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I'm considering getting a U.S. amateur radio operator license.

If you want to study to pass a license test, there are many resources to learn the answers to the entirety of the question pool: online practice exams and study aids, “ham cram” courses, etc. I came across one document (not quickly finding the link again) which basically takes the entire question pool and rephrases each question into a paragraph which briefly describes the broader topic and gives the question and answer as an example of that topic.

But I've looked through the question pool, and it seems obvious to me that the questions are not comprehensive; just like any test one might find in school, they are intended to sample your grasp of a larger body of knowledge. So, where's a copy of the syllabus for “U.S. Amateur Radio 101”?

What topics should the holder of a Technician, General, or Extra license have knowledge of? What would be the content of the question pool if test-takers had infinite patience, and could be tested on every fact rather than a sampling?

Or, addressing my actual plans: what topics should I ensure are contained in my study materials, given that

  • I remember best when I have theory rather than only disconnected facts,
  • and I've looked at what the question pool is testing and it seems worthwhile to me to also know the material that obviously could be in the pool, but happens not to be,
  • but I also fully expect to learn just-in-time as I start projects, so material which is neither on the test nor “you need to know not to do this” is a lower priority.

If I just wanted to pass the test, then judging by some online practice tests, I could get all the way to Extra on my electrical knowledge, common sense, and a bit of luck, but that's not what I want to do!

(I could ask “What book/resource is appropriate for this learning style?” but that would be shopping. If you have such a suggestion, you could turn that into a description of what it covers and how that is relevant.)

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If I just wanted to pass the test, then judging by some online practice tests, I could get all the way to Extra on my electrical knowledge, common sense, and a bit of luck, but that's not what I want to do!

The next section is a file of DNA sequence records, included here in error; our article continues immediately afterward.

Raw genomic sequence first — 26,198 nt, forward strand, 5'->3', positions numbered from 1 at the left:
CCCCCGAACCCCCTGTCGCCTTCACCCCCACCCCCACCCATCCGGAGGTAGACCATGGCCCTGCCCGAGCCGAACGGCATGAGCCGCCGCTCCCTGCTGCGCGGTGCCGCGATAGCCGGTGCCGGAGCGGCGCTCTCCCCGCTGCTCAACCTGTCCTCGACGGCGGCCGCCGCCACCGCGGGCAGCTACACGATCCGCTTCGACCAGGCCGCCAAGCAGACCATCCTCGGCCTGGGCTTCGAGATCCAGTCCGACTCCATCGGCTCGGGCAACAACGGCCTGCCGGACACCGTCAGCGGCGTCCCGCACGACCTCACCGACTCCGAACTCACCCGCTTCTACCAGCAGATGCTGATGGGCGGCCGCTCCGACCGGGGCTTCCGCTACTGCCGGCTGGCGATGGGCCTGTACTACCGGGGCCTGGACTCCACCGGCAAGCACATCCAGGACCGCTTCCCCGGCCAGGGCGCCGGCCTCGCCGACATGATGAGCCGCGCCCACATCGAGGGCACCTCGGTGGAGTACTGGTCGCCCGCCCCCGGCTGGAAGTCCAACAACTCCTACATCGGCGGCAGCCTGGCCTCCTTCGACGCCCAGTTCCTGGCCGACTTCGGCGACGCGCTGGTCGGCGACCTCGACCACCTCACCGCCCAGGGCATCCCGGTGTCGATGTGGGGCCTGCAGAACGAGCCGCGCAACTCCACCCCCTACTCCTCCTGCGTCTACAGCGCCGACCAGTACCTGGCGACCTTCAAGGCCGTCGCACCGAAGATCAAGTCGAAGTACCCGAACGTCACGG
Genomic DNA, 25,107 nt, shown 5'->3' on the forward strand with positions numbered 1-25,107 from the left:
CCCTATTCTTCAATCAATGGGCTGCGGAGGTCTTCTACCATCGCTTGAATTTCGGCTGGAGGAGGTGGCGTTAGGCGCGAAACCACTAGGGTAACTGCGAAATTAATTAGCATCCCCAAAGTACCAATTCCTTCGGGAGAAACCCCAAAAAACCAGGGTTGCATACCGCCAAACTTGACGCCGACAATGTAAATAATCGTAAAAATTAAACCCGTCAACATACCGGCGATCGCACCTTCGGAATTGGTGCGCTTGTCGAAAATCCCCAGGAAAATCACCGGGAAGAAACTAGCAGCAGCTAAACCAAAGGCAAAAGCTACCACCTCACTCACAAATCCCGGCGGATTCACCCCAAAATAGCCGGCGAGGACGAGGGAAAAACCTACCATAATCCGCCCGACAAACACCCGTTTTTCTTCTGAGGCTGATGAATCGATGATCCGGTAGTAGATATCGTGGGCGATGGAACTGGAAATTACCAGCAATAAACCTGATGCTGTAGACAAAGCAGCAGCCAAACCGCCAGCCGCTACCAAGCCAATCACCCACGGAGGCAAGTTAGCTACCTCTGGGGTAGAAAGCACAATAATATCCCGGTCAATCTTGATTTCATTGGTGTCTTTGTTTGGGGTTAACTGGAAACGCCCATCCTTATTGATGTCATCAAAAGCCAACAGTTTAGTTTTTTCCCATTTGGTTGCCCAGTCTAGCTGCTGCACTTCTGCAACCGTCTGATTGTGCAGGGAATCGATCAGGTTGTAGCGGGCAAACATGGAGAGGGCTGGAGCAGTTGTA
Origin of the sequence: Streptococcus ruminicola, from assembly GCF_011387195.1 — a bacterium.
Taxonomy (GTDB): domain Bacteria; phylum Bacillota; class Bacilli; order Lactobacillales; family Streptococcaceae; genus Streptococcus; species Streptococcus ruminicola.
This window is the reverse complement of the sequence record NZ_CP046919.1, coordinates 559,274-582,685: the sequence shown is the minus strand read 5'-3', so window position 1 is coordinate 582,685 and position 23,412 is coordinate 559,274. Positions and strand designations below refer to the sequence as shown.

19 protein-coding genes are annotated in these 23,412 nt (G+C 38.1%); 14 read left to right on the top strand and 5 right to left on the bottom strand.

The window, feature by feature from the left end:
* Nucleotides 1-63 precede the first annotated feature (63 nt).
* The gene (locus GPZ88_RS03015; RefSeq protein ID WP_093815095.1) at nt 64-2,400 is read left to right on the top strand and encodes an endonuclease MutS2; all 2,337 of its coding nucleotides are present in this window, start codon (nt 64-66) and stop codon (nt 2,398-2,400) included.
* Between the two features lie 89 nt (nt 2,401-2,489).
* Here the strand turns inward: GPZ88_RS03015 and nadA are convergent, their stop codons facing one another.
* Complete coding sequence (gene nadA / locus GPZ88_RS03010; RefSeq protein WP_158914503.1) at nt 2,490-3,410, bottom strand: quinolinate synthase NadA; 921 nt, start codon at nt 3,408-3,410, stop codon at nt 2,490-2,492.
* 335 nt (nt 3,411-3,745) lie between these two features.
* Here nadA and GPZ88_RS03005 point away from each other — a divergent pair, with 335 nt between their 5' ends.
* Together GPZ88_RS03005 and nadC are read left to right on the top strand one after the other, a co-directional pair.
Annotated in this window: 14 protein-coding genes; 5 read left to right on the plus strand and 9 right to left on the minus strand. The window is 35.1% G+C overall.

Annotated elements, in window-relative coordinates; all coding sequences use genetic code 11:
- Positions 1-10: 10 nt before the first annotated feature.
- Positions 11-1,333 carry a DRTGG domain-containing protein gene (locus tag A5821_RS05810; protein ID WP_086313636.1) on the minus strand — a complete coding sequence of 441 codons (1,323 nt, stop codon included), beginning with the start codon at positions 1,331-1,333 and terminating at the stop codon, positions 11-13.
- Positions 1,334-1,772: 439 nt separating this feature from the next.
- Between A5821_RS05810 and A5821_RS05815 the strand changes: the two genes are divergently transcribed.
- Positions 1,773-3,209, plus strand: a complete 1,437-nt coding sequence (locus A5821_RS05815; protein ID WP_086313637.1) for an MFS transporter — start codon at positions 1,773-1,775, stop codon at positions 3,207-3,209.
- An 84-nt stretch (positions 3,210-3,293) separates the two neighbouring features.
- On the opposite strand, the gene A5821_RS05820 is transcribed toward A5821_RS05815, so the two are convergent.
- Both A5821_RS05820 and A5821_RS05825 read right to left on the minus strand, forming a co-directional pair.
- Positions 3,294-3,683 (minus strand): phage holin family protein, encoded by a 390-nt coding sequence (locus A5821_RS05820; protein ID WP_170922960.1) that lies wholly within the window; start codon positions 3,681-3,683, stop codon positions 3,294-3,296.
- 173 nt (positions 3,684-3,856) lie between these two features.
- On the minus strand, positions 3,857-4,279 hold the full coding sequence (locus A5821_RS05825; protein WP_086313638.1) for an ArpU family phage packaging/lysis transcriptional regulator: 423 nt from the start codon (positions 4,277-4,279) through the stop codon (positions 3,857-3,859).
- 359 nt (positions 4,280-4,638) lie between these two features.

I think that they body of knowledge they are testing may once have been fairly focused, but it has become a bit muddled by attempts to include new technologies without completely losing touch with the roots of the hobby. At least that is my perspective as someone who took the Tech exam, then the General 4 weeks later and the Extra 4 weeks after that.

A simple summary is this:

  • The rules (FCC Part 97)
  • Operating practices, including customs not required by FCC rules
  • Amateur radio "technology": operating modes, types of antennas, etc.
  • Enough physics to understand propagation and basic electronics
  • Basic electronics sufficient to understand, build and maintain basic radio equipment
  • Safety practices (physical, electical and RF)

For someone who's technically oriented, the new material is really just the first 3 items. Like you I wanted to be sure I understood the material so I could fully participate. As you have already guessed, it's completely impractical to comprehensively test anyone. Again, as a new ham myself, some glaring omissions in the testing is actual operating practices: how to get onto a repeater and what the protocol is for participating, similar for HF nets, contest rules and practices, what the heck are all these knobs for on this radio?

I think in other countries they include a practical portion on the test and these things have to be known in advance. I didn't have an Elmer (teacher/mentor), I just got the books and did the tests and didn't get a radio until I was a General, so all this had to be learned on the fly and took a while. If you have access to a live ham, this part will go a lot more smoothly for you. I am still learning what some of these knobs do 6 months later...

As @Phil Frost related, it's pretty easy to just pass the test if that's your goal. The US tests are 4 distractor multiple choice tests with 74% for mastery. So you need only 28 out of 35 for the Technician and General tests and 37 out of 50 on the Extra class test. The tests are constructed such that each section of the material is represented by at least one question.

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  • $\begingroup$ The tech and general exams have 35 questions each, not 50. $\endgroup$ – Andrew N5ITM Feb 19 '14 at 15:04
  • $\begingroup$ Indeed, I fat fingered that. I have now fixed the answer. Thanks! $\endgroup$ – WPrecht Feb 19 '14 at 15:41
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If I just wanted to pass the test, then judging by some online practice tests, I could get all the way to Extra on my electrical knowledge, common sense, and a bit of luck, but that's not what I want to do!

That's how I did it. Many of the questions are about electrical engineering, having to do with antennas, feedlines, Ohm's and Joule's laws, Smith charts, and so on. The higher-class tests have more of this. If you are well-versed in RF engineering, can do basic arithmetic, and read a polar graph, you are set in this department.

There are also questions about regulations. If you really want to study the body of knowledge itself and not the question pool, then go read the FCC's part 97. But really, most of this falls under common sense (don't declare an emergency because you can't find your keys) and the rest is rote memorization (the 20 meter band starts at 14 MHz). Reading the rules directly is dry, painful reading, and it all boils down to "operate within the allocated frequencies, and don't be a jerk" anyway.

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